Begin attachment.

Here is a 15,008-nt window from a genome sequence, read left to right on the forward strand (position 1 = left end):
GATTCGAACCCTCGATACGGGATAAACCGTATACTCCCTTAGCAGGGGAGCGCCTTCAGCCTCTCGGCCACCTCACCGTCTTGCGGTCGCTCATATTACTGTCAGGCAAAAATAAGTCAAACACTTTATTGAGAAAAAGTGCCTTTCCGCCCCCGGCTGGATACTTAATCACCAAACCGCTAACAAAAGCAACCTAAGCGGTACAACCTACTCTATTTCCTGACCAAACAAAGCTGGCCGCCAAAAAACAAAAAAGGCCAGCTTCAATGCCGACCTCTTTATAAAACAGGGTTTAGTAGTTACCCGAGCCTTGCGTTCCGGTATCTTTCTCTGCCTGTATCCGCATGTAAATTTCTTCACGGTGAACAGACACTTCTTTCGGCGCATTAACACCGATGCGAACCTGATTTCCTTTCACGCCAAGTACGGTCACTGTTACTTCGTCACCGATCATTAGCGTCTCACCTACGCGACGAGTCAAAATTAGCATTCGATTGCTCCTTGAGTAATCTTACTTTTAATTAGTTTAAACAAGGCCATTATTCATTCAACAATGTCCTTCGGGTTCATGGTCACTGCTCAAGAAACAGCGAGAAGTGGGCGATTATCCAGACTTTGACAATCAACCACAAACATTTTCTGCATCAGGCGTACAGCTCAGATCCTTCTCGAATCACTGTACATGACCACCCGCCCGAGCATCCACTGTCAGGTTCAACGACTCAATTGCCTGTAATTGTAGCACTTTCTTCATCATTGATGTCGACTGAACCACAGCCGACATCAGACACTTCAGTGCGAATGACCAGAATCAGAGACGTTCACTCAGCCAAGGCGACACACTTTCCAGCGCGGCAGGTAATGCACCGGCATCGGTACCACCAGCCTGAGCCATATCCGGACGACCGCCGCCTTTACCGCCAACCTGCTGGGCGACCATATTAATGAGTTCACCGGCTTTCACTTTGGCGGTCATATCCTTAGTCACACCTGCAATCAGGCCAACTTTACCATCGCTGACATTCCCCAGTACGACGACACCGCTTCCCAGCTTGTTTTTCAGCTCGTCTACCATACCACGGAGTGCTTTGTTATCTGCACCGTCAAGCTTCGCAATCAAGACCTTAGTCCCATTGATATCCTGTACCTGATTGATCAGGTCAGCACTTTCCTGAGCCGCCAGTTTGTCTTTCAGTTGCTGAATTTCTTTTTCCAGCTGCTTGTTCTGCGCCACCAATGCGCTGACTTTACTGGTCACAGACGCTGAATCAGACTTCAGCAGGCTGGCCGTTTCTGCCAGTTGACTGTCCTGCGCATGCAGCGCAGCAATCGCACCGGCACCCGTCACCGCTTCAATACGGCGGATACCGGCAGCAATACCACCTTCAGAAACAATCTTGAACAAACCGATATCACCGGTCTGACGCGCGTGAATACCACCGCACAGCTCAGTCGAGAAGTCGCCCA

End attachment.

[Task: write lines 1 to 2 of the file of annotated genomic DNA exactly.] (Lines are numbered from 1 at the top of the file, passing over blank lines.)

Here is a 15,008-nt window from a genome sequence, read left to right on the forward strand (position 1 = left end):
GATTCGAACCCTCGATACGGGATAAACCGTATACTCCCTTAGCAGGGGAGCGCCTTCAGCCTCTCGGCCACCTCACCGTCTTGCGGTCGCTCATATTACTGTCAGGCAAAAATAAGTCAAACACTTTATTGAGAAAAAGTGCCTTTCCGCCCCCGGCTGGATACTTAATCACCAAACCGCTAACAAAAGCAACCTAAGCGGTACAACCTACTCTATTTCCTGACCAAACAAAGCTGGCCGCCAAAAAACAAAAAAGGCCAGCTTCAATGCCGACCTCTTTATAAAACAGGGTTTAGTAGTTACCCGAGCCTTGCGTTCCGGTATCTTTCTCTGCCTGTATCCGCATGTAAATTTCTTCACGGTGAACAGACACTTCTTTCGGCGCATTAACACCGATGCGAACCTGATTTCCTTTCACGCCAAGTACGGTCACTGTTACTTCGTCACCGATCATTAGCGTCTCACCTACGCGACGAGTCAAAATTAGCATTCGATTGCTCCTTGAGTAATCTTACTTTTAATTAGTTTAAACAAGGCCATTATTCATTCAACAATGTCCTTCGGGTTCATGGTCACTGCTCAAGAAACAGCGAGAAGTGGGCGATTATCCAGACTTTGACAATCAACCACAAACATTTTCTGCATCAGGCGTACAGCTCAGATCCTTCTCGAATCACTGTACATGACCACCCGCCCGAGCATCCACTGTCAGGTTCAACGACTCAATTGCCTGTAATTGTAGCACTTTCTTCATCATTGATGTCGACTGAACCACAGCCGACATCAGACACTTCAGTGCGAATGACCAGAATCAGAGACGTTCACTCAGCCAAGGCGACACACTTTCCAGCGCGGCAGGTAATGCACCGGCATCGGTACCACCAGCCTGAGCCATATCCGGACGACCGCCGCCTTTACCGCCAACCTGCTGGGCGACCATATTAATGAGTTCACCGGCTTTCACTTTGGCGGTCATATCCTTAGTCACACCTGCAATCAGGCCAACTTTACCATCGCTGACATTCCCCAGTACGACGACACCGCTTCCCAGCTTGTTTTTCAGCTCGTCTACCATACCACGGAGTGCTTTGTTATCTGCACCGTCAAGCTTCGCAATCAAGACCTTAGTCCCATTGATATCCTGTACCTGATTGATCAGGTCAGCACTTTCCTGAGCCGCCAGTTTGTCTTTCAGTTGCTGAATTTCTTTTTCCAGCTGCTTGTTCTGCGCCACCAATGCGCTGACTTTACTGGTCACAGACGCTGAATCAGACTTCAGCAGGCTGGCCGTTTCTGCCAGTTGACTGTCCTGCGCATGCAGCGCAGCAATCGCACCGGCACCCGTCACCGCTTCAATACGGCGGATACCGGCAGCAATACCACCTTCAGAAACAATCTTGAACAAACCGATATCACCGGTCTGACGCGCGTGAATACCACCGCACAGCTCAGTCGAGAAGTCGCCCA